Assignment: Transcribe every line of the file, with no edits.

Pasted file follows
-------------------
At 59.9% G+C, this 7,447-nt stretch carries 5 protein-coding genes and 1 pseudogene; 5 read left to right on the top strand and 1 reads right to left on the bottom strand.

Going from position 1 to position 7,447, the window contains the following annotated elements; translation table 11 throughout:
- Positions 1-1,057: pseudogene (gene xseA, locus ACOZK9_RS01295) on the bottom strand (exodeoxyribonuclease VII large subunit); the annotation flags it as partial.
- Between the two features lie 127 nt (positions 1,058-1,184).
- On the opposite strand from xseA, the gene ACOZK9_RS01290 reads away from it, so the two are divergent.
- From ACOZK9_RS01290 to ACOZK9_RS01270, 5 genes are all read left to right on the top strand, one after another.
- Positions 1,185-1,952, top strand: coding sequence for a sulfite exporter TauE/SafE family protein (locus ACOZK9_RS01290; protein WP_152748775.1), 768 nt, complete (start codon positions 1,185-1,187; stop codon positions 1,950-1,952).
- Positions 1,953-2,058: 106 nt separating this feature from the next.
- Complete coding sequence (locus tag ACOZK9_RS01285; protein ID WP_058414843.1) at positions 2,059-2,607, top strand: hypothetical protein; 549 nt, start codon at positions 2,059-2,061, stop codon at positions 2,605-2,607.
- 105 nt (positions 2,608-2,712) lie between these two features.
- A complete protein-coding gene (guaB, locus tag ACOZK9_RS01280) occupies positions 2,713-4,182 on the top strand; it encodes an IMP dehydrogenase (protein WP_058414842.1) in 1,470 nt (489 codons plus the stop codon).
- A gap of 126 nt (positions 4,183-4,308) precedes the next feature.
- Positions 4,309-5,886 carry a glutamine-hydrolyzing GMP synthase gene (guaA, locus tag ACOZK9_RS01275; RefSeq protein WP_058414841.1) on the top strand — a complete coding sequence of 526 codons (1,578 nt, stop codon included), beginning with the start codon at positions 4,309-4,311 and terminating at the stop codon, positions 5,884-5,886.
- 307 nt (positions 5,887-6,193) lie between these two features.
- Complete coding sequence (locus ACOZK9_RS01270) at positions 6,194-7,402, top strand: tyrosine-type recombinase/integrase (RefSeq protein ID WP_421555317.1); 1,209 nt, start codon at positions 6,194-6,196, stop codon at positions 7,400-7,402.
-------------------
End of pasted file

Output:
At 59.9% G+C, this 7,447-nt stretch carries 5 protein-coding genes and 1 pseudogene; 5 read left to right on the top strand and 1 reads right to left on the bottom strand.

Going from position 1 to position 7,447, the window contains the following annotated elements; translation table 11 throughout:
- Positions 1-1,057: pseudogene (gene xseA, locus ACOZK9_RS01295) on the bottom strand (exodeoxyribonuclease VII large subunit); the annotation flags it as partial.
- Between the two features lie 127 nt (positions 1,058-1,184).
- On the opposite strand from xseA, the gene ACOZK9_RS01290 reads away from it, so the two are divergent.
- From ACOZK9_RS01290 to ACOZK9_RS01270, 5 genes are all read left to right on the top strand, one after another.
- Positions 1,185-1,952, top strand: coding sequence for a sulfite exporter TauE/SafE family protein (locus ACOZK9_RS01290; protein WP_152748775.1), 768 nt, complete (start codon positions 1,185-1,187; stop codon positions 1,950-1,952).
- Positions 1,953-2,058: 106 nt separating this feature from the next.
- Complete coding sequence (locus tag ACOZK9_RS01285; protein ID WP_058414843.1) at positions 2,059-2,607, top strand: hypothetical protein; 549 nt, start codon at positions 2,059-2,061, stop codon at positions 2,605-2,607.
- 105 nt (positions 2,608-2,712) lie between these two features.
- A complete protein-coding gene (guaB, locus tag ACOZK9_RS01280) occupies positions 2,713-4,182 on the top strand; it encodes an IMP dehydrogenase (protein WP_058414842.1) in 1,470 nt (489 codons plus the stop codon).
- A gap of 126 nt (positions 4,183-4,308) precedes the next feature.
- Positions 4,309-5,886 carry a glutamine-hydrolyzing GMP synthase gene (guaA, locus tag ACOZK9_RS01275; RefSeq protein WP_058414841.1) on the top strand — a complete coding sequence of 526 codons (1,578 nt, stop codon included), beginning with the start codon at positions 4,309-4,311 and terminating at the stop codon, positions 5,884-5,886.
- 307 nt (positions 5,887-6,193) lie between these two features.
- Complete coding sequence (locus ACOZK9_RS01270) at positions 6,194-7,402, top strand: tyrosine-type recombinase/integrase (RefSeq protein ID WP_421555317.1); 1,209 nt, start codon at positions 6,194-6,196, stop codon at positions 7,400-7,402.